He told the BBC’s Radio 4 Today programme: ‘I think it is very worrying indeed. I think that we know the situations in which transmission happens and fortunately I don’t think we are facing the sort of lockdown that was necessary in order to cope in the very earliest part of this year.
‘But we do know that crowding together in poorly ventilated spaces, particularly if you are shouting over loud music and so on, is absolutely perfect in terms of transmitting this very, very high transmissible virus.’
Asked if he believes new coronavirus rules will be needed in England in the coming days, he replied: ‘That really is a political decision. I think, you know, as scientists and advisers all we can do is say what is likely to happen, according to the facts as we know them and then political decisions need to be made about what they are willing to put in place in terms of mitigation measures.’
Prof Openshaw said it is still ‘much too early to know’ the full impact of Omicron.
‘I think from the NHS point of view, the hospitalisations have now hit about 10,000 and about 70 per cent of those directly due to Covid and the daily admissions are increasing,’ he said.
‘The hospitalisations have roughly doubled in the last 10 days. There is always quite a lag in these figures and of course it is much too early to know what that is going to translate to in terms of people who will very sadly die.
‘But I think it is inevitable that over time this will show up as the patients present and go through the course of this disease.’
Asked if he anticipates a large rise in the number of Covid patients in intensive care, Prof Openshaw said: ‘I think what we haven’t seen really is what will happen to people who haven’t been vaccinated and remember a lot of those who are eligible for vaccines have chosen not to take them and what will happen to the older, more vulnerable population.
‘So far there has been a disproportionate number of infections in children and that has spread to the parents of those children, to those age groups, and it looks like it is now spreading up through the age groups.’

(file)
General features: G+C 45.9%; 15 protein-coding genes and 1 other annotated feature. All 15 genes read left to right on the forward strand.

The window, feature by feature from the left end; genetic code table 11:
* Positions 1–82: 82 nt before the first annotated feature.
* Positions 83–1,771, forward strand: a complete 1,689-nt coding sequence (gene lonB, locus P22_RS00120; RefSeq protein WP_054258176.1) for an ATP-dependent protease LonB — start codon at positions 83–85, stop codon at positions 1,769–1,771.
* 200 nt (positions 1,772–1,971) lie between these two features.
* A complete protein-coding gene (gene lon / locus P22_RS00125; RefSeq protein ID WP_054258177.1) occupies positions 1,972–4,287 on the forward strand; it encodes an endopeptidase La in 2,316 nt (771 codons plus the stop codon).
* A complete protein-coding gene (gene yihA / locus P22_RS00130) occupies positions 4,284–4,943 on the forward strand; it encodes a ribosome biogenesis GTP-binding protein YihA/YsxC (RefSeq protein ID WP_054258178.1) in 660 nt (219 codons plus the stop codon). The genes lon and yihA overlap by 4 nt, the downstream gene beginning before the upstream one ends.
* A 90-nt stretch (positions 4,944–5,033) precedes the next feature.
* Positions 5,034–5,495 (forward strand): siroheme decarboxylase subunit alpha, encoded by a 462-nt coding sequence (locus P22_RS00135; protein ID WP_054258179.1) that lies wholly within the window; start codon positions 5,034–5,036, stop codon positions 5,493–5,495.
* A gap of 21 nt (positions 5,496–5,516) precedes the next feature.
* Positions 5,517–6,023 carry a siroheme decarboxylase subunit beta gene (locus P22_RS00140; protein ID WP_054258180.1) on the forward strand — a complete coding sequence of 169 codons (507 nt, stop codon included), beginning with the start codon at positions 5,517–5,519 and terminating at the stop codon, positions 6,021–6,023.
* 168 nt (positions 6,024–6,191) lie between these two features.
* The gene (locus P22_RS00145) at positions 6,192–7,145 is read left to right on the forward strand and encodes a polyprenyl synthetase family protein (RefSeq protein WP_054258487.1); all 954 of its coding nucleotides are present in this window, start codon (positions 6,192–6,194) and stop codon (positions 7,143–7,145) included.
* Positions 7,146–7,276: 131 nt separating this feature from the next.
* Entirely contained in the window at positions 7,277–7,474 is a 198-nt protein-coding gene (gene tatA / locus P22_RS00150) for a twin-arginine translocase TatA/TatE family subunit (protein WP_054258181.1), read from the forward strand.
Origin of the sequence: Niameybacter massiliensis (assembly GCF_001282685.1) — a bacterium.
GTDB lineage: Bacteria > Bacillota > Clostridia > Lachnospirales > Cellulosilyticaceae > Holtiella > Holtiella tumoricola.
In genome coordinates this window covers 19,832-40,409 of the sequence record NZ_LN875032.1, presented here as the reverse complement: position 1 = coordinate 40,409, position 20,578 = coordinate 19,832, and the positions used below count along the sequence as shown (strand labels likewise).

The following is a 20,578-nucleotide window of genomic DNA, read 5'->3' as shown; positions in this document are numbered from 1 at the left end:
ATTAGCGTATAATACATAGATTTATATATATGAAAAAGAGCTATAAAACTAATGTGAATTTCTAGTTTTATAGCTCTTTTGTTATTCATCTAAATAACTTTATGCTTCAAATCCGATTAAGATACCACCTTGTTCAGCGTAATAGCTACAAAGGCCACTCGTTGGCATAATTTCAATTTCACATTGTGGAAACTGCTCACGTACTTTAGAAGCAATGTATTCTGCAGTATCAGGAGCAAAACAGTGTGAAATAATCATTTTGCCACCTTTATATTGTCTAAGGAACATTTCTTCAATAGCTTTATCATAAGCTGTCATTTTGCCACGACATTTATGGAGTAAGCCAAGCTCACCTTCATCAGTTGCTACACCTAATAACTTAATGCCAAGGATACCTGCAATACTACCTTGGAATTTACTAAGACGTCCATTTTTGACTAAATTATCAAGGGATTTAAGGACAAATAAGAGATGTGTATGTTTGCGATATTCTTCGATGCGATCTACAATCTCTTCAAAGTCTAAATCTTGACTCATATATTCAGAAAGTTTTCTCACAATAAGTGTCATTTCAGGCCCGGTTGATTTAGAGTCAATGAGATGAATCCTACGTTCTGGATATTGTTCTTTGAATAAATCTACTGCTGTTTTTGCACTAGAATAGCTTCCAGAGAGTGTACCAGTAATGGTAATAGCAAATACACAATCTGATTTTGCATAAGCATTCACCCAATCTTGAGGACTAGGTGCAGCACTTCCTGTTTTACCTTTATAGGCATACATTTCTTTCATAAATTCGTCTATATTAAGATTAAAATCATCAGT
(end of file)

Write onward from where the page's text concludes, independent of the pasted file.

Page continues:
The Government’s decision to cut the self-isolation period from 10 days to seven, as well as advice to take a test before socialising, has seen demand for tests rocket in recent weeks.
Officials have acknowledged that during periods of exceptional demand there could be ‘temporary pauses’ in ordering or receiving tests, in an attempt to manage distribution across the system.
For most of the day yesterday, the Government website showed there were no home deliveries available for lateral flows, but officials insisted they were adding new ones every few hours
The reduced postal system over Christmas has also added to the supply issues.
Health Secretary Sajid Javid admitted to a Tory MP yesterday that the Government is battling global supply issues.
Sir Roger Gale said Mr Javid had confessed there was a problem with supplies – previously ministers and officials had insisted they had sufficient stocks but the problems were in delivering them to people’s homes or pharmacies.
A Number 10 source told The Times that people do not need to take a test to go out but that it is advisable.
The source told the newspaper: ‘The government is not telling people they should not go out.
‘It’s about personal responsibility. But of course people should get a test where possible.’